Yet, despite these grievances, I feel like Noodle Bar is a place you have to work with: maybe there are dishes that are more my speed that I haven’t discovered yet. I liked the feel of the place; I liked the mastery of the wok man and I liked the spirit of the menu. I will give it another go, maybe when I turn over a new leaf and decide to enjoy pain. You bring the chiles, Noodle Bar, I’ll bring the nipple clamps.

10 thoughts on “At The Noodle Bar”

  1. Adam – I’ve been a lurker for a few years now … … yes I confess ! I am addicted to your blog. In fact I love your blog. I live in exile – on Hong Kong Island away from my native Manhattan Island. You bring me home. Keep it up. Gee, I feel so awkward introducing myself like this. Never did this kind of think before. Saw you are a Soprano fan. And since you’ve been doing the bulk of sharing in this relationship thought I’d introduce you to the Sopranowitz’s. A parody clip. Heh – someone had to do it. I owe you tons of material. Hope you enjoy it. I end this message with many thanks to you.

    zai jian!


  2. Adam,

    I was directed to your blog by a friend…are we NYU food bloggers together? Let’s unite! =)

    Have you been to the noodle place on 7th and Bowery (Menkui Tei, I think it’s called)? Mostly ramen, and totally authentic and awesome.

    Great post! I love your video clips.

  3. I used to like calamari ever since I was introduced to it at an upscale restaurant called Timothy’s in Texarkana. (Yes I said Texarkana) It was served in this great peanut/ginger/soy sauce with delicious bits of peanut.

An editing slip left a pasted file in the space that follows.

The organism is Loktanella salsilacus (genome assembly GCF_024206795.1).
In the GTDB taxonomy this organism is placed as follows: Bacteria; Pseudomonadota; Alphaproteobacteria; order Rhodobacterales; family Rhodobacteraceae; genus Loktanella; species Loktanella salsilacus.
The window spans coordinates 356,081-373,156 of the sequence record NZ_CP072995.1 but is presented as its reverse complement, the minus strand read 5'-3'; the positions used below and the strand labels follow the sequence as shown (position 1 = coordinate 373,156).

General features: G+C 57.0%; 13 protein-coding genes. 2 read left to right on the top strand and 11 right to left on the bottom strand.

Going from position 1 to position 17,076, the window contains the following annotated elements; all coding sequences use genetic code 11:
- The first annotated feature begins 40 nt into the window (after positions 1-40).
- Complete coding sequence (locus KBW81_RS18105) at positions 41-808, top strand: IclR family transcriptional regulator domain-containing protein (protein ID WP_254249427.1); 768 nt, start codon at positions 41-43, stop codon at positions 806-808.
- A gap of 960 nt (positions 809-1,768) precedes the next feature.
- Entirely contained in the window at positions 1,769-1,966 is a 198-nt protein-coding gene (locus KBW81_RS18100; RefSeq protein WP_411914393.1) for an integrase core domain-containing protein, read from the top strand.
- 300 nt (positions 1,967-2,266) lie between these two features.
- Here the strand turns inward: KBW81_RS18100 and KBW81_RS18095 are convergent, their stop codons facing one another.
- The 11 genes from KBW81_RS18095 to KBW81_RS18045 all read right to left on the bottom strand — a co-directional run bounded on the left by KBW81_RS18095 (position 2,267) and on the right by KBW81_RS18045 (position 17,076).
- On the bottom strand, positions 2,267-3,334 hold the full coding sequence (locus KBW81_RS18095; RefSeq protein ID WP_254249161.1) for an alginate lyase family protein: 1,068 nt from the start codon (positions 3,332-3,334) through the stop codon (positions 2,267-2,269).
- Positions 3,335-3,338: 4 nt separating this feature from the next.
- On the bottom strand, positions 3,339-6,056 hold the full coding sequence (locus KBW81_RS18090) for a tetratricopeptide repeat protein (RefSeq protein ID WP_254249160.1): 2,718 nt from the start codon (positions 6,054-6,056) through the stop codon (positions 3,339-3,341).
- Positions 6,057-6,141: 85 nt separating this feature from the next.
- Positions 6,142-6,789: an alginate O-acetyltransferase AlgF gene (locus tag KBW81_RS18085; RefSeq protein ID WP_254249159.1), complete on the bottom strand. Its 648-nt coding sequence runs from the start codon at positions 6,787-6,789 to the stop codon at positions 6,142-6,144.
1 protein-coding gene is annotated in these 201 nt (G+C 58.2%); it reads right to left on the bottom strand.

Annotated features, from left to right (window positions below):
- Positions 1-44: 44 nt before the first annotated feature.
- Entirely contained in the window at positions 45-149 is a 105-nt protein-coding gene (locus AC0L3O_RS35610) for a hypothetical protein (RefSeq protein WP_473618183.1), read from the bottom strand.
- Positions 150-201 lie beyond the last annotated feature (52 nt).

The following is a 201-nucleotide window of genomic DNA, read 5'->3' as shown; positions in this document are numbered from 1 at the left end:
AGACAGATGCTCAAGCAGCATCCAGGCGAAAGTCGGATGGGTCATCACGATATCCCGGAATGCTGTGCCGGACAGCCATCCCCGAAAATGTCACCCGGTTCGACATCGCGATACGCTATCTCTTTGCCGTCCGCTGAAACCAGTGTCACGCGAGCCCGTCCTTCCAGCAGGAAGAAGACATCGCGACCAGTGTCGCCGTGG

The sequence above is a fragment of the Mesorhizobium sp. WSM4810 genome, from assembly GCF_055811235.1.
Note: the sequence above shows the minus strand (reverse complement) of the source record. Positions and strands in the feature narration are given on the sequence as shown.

However the last time I had it, or any kind of calamari, was when they decided to be “witty” or “creative” and fried up whole squid minus the head mixed with the normal squid circles. One of the whole squidlings ALMOST touched my lip before I realized there were dangling tentacle thingies in front of my face.

    To protest the fact that they did this, I took a spare plate and stripped off all the breading.. leaving the naked purplish skin showing and plopped him down on it. I wish I had my camera with me.

  4. been to noodle bar once. the asian panini sandwich was suprisingly and FRIGHTENINGLY good. asian seasoned pork, asian spam, swiss cheese, just the right amount of kimchi for taste and some delish mystery spread (kinda like spicy mayo or some hybrid of sauces thereof). absolutely worth going back for.

  5. Yo, when go to Chinese place, please order Chinese food–not Italy, Thai or Nippon food.

    Go back:

    1) get dumplings; they are best in nyc, including noted chinatown and flushing establishments

    2) ask what vegetable fresh that night then get, chinese broccoli and baby bok choy are always good choice here

    3) must-try is clam in black bean sauce, it very real

    4) for noodle dish, get pork and tomato noodle; or any other noodle in bowl, remember chinese place put in extra thing for u.s. taste, for real dealio plain noodle with no more 2 added best

    4) you really amateur gourmet if don’t know rules by now how to order at chinese place! ;-)